Borrowing

receiving something from somebody temporarily, expecting to return it
(Redirected from Borrowed)

Borrowing is receiving something from somebody temporarily, expecting to return it. The person doing the borrowing is often considered to have incurred a debt to the lender.

SourcedEdit

  • Give to him that asketh thee, and from him that would borrow of thee turn not thou away.
  • Borrowing has a bad name, but you would be surprised how it helps in a pinch.
  • I borrow to pay my honest debts and not to squander foolishly. What's more, I confine my borrowing to those who can well afford it. I don't go around sponging on widows and orphans unless they have plenty.
  • He that would have a short Lent, let him borrow money to be repaid at Easter.

Hoyt's New Cyclopedia Of Practical QuotationsEdit

Quotes reported in Hoyt's New Cyclopedia Of Practical Quotations (1922), p. 81.
  • Great collections of books are subject to certain accidents besides the damp, the worms, and the rats; one not less common is that of the borrowers, not to say a word of the purloiners.
  • He who prefers to give Linus the half of what he wishes to borrow, rather than to lend him the whole, prefers to lose only the half.
    • Martial, Epigrams (c. 80-104 AD), Book I, Epistle 75.
  • You give me back. Phœbus, my bond for four hundred thousand sesterces; lend me rather a hundred thousand more. Seek some one else to whom you may vaunt your empty present: what I cannot pay you, Phœbus, is my own.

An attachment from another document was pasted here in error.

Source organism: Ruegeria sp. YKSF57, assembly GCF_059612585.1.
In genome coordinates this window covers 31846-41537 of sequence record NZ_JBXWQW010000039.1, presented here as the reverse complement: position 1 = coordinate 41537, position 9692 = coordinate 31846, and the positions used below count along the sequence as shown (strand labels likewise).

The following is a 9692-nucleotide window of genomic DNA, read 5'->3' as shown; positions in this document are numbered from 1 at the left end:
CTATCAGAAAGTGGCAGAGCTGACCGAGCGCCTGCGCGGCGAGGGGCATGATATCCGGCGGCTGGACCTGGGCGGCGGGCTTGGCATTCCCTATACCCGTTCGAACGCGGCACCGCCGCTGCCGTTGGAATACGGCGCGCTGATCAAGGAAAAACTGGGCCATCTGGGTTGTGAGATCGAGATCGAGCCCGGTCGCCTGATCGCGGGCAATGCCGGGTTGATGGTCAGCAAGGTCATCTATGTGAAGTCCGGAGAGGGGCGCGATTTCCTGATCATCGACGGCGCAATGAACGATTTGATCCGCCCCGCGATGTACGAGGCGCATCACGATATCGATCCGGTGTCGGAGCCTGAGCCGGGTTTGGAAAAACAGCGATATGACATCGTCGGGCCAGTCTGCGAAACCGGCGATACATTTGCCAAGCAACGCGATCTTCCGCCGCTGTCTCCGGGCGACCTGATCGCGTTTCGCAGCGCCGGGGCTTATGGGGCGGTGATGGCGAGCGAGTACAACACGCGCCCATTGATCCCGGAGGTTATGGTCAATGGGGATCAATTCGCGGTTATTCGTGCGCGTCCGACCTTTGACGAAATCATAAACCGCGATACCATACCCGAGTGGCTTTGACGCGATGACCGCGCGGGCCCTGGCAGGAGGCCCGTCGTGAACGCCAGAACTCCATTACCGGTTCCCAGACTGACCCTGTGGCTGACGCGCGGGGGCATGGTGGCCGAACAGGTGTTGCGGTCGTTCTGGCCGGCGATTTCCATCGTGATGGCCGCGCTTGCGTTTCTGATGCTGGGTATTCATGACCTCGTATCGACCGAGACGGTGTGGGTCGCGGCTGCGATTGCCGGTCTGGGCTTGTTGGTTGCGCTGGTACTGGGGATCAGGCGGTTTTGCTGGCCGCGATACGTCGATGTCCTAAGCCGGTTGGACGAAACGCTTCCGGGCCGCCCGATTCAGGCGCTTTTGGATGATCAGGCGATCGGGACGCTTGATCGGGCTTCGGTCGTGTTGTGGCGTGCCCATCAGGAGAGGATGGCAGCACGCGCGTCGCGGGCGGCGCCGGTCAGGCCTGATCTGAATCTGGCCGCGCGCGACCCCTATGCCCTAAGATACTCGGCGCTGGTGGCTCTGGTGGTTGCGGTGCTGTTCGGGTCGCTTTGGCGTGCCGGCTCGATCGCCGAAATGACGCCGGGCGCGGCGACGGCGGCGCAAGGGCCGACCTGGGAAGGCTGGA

• Martial, Epigrams (c. 80-104 AD), Book IX, Epistle 102.
  • I have granted you much that you asked: and yet you never cease to ask of me. He who refuses nothing, Atticilla, will soon have nothing to refuse.
    • Martial, Epigrams (c. 80-104 AD), Book XII, Epistle 79.
  • The borrower is servant to the lender.
    • Proverbs, XXII. 7.
  • Croyez que chose divine est prester; debvoir est vertu heroïcque.
    • Believe me that it is a godlike thing to lend; to owe is a heroic virtue.
    • François Rabelais, Pantagruel (1532), Book III, Chapter IV.
  • Neither a borrower nor a lender be:
    For loan oft loses both itself and friend,
    And borrowing dulls the edge of husbandry.
  • What question can be here? Your own true heart
    Must needs advise you of the only part:
    That may be claim'd again which was but lent,
    And should be yielded with no discontent,
    Nor surely can we find herein a wrong,
    That it was left us to enjoy it long.
  • Who goeth a borrowing
    Goeth a sorrowing.
    Few lend (but fools)
    Their working tools.
    • Thomas Tusser, Five Hundred Points of Good Husbandry, September's Abstract; first lines also in June's Abstract.

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